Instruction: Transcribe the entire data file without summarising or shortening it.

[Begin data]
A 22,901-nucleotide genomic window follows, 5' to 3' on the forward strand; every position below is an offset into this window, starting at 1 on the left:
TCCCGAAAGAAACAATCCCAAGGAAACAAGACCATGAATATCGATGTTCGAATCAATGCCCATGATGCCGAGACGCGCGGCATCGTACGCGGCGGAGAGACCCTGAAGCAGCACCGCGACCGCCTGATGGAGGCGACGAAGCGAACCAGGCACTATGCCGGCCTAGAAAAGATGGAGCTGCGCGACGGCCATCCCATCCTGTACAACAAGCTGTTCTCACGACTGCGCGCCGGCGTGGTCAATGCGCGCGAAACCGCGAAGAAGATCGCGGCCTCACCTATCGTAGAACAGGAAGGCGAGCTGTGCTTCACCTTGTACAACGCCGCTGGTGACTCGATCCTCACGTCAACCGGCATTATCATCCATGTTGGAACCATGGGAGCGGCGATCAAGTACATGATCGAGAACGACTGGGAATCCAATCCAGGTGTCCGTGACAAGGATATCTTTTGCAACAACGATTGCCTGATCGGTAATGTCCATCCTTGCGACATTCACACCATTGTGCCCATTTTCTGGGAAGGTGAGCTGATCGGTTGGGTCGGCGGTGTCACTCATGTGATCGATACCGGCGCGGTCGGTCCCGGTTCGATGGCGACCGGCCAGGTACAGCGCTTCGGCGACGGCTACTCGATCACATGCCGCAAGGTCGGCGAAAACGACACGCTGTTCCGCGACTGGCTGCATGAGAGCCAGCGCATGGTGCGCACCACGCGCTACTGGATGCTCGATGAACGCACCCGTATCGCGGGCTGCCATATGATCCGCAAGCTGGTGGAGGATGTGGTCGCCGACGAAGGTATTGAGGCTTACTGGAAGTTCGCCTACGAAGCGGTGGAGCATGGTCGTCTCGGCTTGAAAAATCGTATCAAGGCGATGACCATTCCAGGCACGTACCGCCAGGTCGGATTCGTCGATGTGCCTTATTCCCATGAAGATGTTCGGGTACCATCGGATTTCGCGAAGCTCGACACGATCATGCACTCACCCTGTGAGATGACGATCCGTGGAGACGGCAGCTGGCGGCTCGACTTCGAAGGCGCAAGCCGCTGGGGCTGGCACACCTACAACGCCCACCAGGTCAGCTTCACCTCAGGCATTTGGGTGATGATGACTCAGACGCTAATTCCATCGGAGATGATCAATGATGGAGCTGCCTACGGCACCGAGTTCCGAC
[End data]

A 22,901-nucleotide genomic window follows, 5' to 3' on the forward strand; every position below is an offset into this window, starting at 1 on the left:
TCCCGAAAGAAACAATCCCAAGGAAACAAGACCATGAATATCGATGTTCGAATCAATGCCCATGATGCCGAGACGCGCGGCATCGTACGCGGCGGAGAGACCCTGAAGCAGCACCGCGACCGCCTGATGGAGGCGACGAAGCGAACCAGGCACTATGCCGGCCTAGAAAAGATGGAGCTGCGCGACGGCCATCCCATCCTGTACAACAAGCTGTTCTCACGACTGCGCGCCGGCGTGGTCAATGCGCGCGAAACCGCGAAGAAGATCGCGGCCTCACCTATCGTAGAACAGGAAGGCGAGCTGTGCTTCACCTTGTACAACGCCGCTGGTGACTCGATCCTCACGTCAACCGGCATTATCATCCATGTTGGAACCATGGGAGCGGCGATCAAGTACATGATCGAGAACGACTGGGAATCCAATCCAGGTGTCCGTGACAAGGATATCTTTTGCAACAACGATTGCCTGATCGGTAATGTCCATCCTTGCGACATTCACACCATTGTGCCCATTTTCTGGGAAGGTGAGCTGATCGGTTGGGTCGGCGGTGTCACTCATGTGATCGATACCGGCGCGGTCGGTCCCGGTTCGATGGCGACCGGCCAGGTACAGCGCTTCGGCGACGGCTACTCGATCACATGCCGCAAGGTCGGCGAAAACGACACGCTGTTCCGCGACTGGCTGCATGAGAGCCAGCGCATGGTGCGCACCACGCGCTACTGGATGCTCGATGAACGCACCCGTATCGCGGGCTGCCATATGATCCGCAAGCTGGTGGAGGATGTGGTCGCCGACGAAGGTATTGAGGCTTACTGGAAGTTCGCCTACGAAGCGGTGGAGCATGGTCGTCTCGGCTTGAAAAATCGTATCAAGGCGATGACCATTCCAGGCACGTACCGCCAGGTCGGATTCGTCGATGTGCCTTATTCCCATGAAGATGTTCGGGTACCATCGGATTTCGCGAAGCTCGACACGATCATGCACTCACCCTGTGAGATGACGATCCGTGGAGACGGCAGCTGGCGGCTCGACTTCGAAGGCGCAAGCCGCTGGGGCTGGCACACCTACAACGCCCACCAGGTCAGCTTCACCTCAGGCATTTGGGTGATGATGACTCAGACGCTAATTCCATCGGAGATGATCAATGATGGAGCTGCCTACGGCACCGAGTTCCGAC